During GMA's reign
- the Electric Power Industry Reform Act (EPIRA) finalized the privatization of NAPOCOR
During PNoy's reign
- wants to use more the Build-Operate Transfer (BOT) because this will mean no cash out for the government
Other Laws related to Privatization
Advantages and Disadvantages of the Privatization of Public Utilities
2 Build-Operate Transfer (BOT) Laws
- legalized private sector participation (PSP) in infrastructure
RA 6957 (1993)
- created the Philippine Infrastructure Privatization Program (PIPP)
- allowed the entry of independent power producers (IPPs) into the energy sector
RA 7718 (1994)
- expanded the PIPP
- signaled the so-called second wave which covered other infrastructure sectors (ex: transport, water) through a package of government incentives, including the liberalization of specific industries
- Government-run institutions are bureaucratic
- It may only improve it function when its poor performance becomes a political issue
- Private vendors have a greater reason to produce more goods and better services to reach more costumers, hence increasing profits
- A public organization would not be as productive due to the lack of funds because it must consider the other areas of the economy
- A private business can focus all necessary human and financial resources into a specific function
- A government-owned institution does not have the necessary resources to focus its goods and services
- The government may put off improvements due to political issues and special interests- even in cases of companies that are run well and better serve their customer's needs
- A government monopolized function is prone to corruption; decisions are made primarily for political reasons, personal gain of the decision maker, rather than economic ones
- Managers of private companies are accountable to their owners' shareholders and to the consumer. Therefore, their business can only exist as long as customers' needs are satisfied
- Managers of government institutions are accountable to the broader community and to political "stakeholders". This can reduce their ability to directly and specifically serve the needs of their customers, and can bias investment decisions away from otherwise profitable areas
- A government institution tends to run an industry or company for political goals rather than economic ones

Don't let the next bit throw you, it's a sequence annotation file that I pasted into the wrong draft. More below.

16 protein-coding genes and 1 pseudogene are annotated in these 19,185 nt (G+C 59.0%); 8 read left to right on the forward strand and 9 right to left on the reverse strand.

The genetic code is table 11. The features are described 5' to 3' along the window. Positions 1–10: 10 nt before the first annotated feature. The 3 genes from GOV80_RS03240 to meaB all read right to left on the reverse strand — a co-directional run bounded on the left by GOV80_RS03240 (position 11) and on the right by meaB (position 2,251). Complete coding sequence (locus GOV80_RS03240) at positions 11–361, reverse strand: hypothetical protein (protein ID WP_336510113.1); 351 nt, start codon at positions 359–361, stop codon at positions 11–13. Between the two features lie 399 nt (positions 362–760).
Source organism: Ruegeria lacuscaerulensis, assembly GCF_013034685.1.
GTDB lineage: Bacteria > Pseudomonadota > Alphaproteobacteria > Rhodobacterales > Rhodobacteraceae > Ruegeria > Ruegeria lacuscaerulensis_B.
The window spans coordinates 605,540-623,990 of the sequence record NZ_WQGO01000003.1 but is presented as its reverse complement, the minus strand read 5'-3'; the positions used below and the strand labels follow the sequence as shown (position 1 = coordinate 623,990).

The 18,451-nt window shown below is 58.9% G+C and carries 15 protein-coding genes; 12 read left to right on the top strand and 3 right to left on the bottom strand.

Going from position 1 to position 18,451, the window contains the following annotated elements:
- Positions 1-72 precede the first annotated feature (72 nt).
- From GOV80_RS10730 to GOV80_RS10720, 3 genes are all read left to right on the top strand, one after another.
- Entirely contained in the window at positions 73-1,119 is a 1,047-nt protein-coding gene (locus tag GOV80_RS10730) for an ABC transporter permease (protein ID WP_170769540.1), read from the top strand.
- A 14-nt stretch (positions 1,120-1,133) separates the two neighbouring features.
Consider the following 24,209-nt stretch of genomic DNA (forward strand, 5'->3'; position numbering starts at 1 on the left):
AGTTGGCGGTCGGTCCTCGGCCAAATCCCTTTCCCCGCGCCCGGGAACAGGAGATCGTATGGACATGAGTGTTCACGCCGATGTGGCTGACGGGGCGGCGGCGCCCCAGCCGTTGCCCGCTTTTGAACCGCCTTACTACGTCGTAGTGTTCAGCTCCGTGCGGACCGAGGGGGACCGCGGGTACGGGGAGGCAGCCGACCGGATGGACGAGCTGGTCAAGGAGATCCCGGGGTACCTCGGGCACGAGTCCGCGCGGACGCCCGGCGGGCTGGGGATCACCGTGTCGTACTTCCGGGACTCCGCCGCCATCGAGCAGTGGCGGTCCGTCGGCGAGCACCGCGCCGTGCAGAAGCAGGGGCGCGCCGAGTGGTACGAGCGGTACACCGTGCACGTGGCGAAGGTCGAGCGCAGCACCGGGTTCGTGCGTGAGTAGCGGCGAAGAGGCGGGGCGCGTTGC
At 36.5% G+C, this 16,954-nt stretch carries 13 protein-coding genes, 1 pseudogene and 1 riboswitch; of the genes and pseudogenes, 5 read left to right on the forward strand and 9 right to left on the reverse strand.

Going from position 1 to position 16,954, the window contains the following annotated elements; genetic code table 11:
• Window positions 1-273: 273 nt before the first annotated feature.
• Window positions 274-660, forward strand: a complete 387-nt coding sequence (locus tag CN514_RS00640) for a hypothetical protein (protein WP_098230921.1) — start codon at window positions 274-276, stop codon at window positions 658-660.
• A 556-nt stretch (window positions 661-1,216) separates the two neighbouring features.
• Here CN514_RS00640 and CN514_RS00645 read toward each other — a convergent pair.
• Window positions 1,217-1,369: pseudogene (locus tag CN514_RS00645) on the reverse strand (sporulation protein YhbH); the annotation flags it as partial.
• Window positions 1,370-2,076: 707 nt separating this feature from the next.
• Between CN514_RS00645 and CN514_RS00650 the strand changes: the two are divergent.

- Private companies can sometimes more easily raise investment capital for the improvement of services
Lack of market discipline
- Poorly managed government institutions are protected from the same strictness imposed in private companies
- Private companies can go bankrupt, have their management removed, or be taken away by competitors
- An elected government is accountable to the people, therefore its primary objective is to safeguard the assets of the nation
- The profit motive is only secondary
- The government is motivated to improve its performance as well as run businesses to contribute to the state's revenues
- Government officials and employees are bound to uphold the highest ethical standards
- The public does not have any control of private companies if they will manage their public utilities
Cuts in essential services
- Private vendors of basic services could abandon its social obligation to those who are less able to pay, or to regions where this service is unprofitable
Concentration of Wealth
- Profits from successful private enterprises end up in private, often foreign, hands instead of being available for the common good
- The government can more easily exert pressure on government-owned institutions to help implement government policy
- Private companies' only goals is to maximize profits
- A private company will serve the needs of those who are most willing (and able) to pay, as opposed to the needs of the majority, and are thus anti-democratic